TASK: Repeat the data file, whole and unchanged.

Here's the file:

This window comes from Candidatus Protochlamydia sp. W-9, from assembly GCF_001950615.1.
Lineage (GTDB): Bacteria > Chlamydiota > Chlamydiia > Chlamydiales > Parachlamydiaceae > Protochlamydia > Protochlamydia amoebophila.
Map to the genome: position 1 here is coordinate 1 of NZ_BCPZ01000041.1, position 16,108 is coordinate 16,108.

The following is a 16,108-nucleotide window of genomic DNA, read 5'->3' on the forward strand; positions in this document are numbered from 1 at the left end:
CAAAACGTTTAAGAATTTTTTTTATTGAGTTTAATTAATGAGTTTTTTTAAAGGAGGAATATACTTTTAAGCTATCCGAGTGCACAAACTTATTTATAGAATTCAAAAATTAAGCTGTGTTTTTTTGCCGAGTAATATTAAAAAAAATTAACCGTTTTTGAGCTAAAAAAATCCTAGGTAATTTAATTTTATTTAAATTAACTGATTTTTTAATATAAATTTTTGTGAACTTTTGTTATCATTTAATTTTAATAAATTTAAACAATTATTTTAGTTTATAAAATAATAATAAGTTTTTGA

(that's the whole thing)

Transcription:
This window comes from Candidatus Protochlamydia sp. W-9, from assembly GCF_001950615.1.
Lineage (GTDB): Bacteria > Chlamydiota > Chlamydiia > Chlamydiales > Parachlamydiaceae > Protochlamydia > Protochlamydia amoebophila.
Map to the genome: position 1 here is coordinate 1 of NZ_BCPZ01000041.1, position 16,108 is coordinate 16,108.

The following is a 16,108-nucleotide window of genomic DNA, read 5'->3' on the forward strand; positions in this document are numbered from 1 at the left end:
CAAAACGTTTAAGAATTTTTTTTATTGAGTTTAATTAATGAGTTTTTTTAAAGGAGGAATATACTTTTAAGCTATCCGAGTGCACAAACTTATTTATAGAATTCAAAAATTAAGCTGTGTTTTTTTGCCGAGTAATATTAAAAAAAATTAACCGTTTTTGAGCTAAAAAAATCCTAGGTAATTTAATTTTATTTAAATTAACTGATTTTTTAATATAAATTTTTGTGAACTTTTGTTATCATTTAATTTTAATAAATTTAAACAATTATTTTAGTTTATAAAATAATAATAAGTTTTTGA